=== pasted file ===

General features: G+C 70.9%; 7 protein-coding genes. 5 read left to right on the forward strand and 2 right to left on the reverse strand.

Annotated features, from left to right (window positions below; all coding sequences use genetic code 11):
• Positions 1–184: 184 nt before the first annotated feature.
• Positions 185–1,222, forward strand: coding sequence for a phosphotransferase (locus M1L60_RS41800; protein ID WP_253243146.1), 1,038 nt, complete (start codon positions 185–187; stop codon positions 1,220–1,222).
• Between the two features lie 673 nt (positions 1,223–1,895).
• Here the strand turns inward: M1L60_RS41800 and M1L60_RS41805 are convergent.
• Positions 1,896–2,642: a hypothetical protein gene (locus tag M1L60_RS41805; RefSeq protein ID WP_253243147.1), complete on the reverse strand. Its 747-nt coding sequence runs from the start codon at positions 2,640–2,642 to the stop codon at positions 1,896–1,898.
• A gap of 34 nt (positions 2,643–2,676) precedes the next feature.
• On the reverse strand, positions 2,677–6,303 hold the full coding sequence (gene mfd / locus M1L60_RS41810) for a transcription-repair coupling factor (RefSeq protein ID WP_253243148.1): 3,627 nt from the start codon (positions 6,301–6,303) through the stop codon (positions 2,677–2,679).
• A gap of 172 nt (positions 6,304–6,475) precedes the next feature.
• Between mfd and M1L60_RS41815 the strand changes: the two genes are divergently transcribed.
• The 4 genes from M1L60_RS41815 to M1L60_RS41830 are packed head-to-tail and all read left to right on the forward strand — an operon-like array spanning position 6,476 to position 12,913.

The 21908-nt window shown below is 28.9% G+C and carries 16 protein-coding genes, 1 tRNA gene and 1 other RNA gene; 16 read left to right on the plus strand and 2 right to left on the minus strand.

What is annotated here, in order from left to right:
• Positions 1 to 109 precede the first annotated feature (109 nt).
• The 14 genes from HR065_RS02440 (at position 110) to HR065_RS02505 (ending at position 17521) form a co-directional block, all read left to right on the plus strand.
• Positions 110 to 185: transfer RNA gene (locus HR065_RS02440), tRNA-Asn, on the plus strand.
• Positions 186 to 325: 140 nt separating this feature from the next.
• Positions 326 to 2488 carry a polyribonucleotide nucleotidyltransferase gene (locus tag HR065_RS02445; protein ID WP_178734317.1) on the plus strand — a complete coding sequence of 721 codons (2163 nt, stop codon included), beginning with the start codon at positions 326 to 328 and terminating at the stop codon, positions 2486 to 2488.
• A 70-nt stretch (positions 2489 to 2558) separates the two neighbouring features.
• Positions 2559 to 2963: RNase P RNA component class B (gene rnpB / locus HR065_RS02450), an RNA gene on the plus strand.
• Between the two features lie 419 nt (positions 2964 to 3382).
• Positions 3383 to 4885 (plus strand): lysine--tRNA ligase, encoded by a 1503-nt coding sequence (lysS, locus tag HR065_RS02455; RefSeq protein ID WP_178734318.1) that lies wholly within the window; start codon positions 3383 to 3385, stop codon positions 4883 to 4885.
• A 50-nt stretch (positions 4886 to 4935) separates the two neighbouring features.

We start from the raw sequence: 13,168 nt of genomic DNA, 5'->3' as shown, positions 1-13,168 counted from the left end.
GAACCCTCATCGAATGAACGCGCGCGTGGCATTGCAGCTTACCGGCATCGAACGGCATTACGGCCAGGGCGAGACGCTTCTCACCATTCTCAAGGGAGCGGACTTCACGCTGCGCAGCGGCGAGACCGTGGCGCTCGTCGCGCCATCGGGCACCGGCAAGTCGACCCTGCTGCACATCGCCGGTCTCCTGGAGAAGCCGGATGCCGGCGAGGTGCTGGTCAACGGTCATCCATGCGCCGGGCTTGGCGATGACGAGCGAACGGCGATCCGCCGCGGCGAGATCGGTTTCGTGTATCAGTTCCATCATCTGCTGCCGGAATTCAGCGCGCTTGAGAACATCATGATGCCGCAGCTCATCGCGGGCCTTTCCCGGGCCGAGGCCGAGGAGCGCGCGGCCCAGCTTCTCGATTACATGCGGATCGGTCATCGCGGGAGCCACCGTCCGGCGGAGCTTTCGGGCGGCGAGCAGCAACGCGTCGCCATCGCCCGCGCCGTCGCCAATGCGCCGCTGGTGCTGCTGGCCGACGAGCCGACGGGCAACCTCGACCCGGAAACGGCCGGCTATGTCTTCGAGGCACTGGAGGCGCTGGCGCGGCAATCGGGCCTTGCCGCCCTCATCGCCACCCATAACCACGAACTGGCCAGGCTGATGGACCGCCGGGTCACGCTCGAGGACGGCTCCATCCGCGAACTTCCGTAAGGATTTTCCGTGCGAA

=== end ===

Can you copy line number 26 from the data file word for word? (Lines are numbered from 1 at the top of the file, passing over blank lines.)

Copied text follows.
GAACCCTCATCGAATGAACGCGCGCGTGGCATTGCAGCTTACCGGCATCGAACGGCATTACGGCCAGGGCGAGACGCTTCTCACCATTCTCAAGGGAGCGGACTTCACGCTGCGCAGCGGCGAGACCGTGGCGCTCGTCGCGCCATCGGGCACCGGCAAGTCGACCCTGCTGCACATCGCCGGTCTCCTGGAGAAGCCGGATGCCGGCGAGGTGCTGGTCAACGGTCATCCATGCGCCGGGCTTGGCGATGACGAGCGAACGGCGATCCGCCGCGGCGAGATCGGTTTCGTGTATCAGTTCCATCATCTGCTGCCGGAATTCAGCGCGCTTGAGAACATCATGATGCCGCAGCTCATCGCGGGCCTTTCCCGGGCCGAGGCCGAGGAGCGCGCGGCCCAGCTTCTCGATTACATGCGGATCGGTCATCGCGGGAGCCACCGTCCGGCGGAGCTTTCGGGCGGCGAGCAGCAACGCGTCGCCATCGCCCGCGCCGTCGCCAATGCGCCGCTGGTGCTGCTGGCCGACGAGCCGACGGGCAACCTCGACCCGGAAACGGCCGGCTATGTCTTCGAGGCACTGGAGGCGCTGGCGCGGCAATCGGGCCTTGCCGCCCTCATCGCCACCCATAACCACGAACTGGCCAGGCTGATGGACCGCCGGGTCACGCTCGAGGACGGCTCCATCCGCGAACTTCCGTAAGGATTTTCCGTGCGAA